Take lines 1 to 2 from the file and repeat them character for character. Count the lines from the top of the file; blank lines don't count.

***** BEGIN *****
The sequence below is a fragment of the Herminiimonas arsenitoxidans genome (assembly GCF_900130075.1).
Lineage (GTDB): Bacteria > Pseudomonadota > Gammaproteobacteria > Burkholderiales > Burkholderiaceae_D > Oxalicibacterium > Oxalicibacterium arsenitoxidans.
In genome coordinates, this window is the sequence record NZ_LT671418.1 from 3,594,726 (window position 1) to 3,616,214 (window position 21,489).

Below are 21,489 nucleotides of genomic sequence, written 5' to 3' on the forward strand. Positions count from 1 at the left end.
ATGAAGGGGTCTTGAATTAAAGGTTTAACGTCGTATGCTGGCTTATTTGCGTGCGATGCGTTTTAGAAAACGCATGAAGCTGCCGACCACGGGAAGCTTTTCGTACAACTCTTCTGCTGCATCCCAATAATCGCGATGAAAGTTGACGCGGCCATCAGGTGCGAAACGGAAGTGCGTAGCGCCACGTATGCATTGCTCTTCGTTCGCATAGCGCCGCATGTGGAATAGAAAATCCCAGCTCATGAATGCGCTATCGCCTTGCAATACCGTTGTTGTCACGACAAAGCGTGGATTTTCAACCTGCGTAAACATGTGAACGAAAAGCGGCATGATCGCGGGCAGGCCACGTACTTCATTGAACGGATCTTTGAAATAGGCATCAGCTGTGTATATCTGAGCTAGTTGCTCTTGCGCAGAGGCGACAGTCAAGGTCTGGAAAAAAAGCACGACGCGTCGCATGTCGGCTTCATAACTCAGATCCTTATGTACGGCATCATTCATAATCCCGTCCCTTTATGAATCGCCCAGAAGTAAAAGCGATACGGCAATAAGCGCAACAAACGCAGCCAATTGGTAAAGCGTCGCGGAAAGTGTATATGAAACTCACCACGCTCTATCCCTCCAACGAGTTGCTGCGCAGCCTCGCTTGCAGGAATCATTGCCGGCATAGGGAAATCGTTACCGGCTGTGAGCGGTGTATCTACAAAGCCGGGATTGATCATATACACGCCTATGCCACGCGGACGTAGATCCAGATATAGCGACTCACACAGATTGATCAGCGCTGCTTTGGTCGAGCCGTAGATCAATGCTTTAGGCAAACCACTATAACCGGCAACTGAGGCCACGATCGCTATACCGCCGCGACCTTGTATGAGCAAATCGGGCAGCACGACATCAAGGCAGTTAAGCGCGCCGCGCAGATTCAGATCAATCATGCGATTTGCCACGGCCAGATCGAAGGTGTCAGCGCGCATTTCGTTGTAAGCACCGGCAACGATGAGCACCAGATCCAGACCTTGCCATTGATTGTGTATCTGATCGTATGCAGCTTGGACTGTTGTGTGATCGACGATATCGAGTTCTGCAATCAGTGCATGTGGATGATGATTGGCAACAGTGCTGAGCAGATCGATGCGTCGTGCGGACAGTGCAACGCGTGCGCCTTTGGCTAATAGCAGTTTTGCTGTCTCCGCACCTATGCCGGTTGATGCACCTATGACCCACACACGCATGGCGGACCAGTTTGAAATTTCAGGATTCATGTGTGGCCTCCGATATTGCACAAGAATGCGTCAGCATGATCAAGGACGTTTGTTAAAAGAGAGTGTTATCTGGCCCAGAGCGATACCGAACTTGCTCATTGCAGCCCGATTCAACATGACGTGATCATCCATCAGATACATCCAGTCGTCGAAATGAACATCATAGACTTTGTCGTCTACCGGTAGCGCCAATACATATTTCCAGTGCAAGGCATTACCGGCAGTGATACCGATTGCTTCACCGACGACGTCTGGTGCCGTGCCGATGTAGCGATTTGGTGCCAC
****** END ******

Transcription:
The sequence below is a fragment of the Herminiimonas arsenitoxidans genome (assembly GCF_900130075.1).
Lineage (GTDB): Bacteria > Pseudomonadota > Gammaproteobacteria > Burkholderiales > Burkholderiaceae_D > Oxalicibacterium > Oxalicibacterium arsenitoxidans.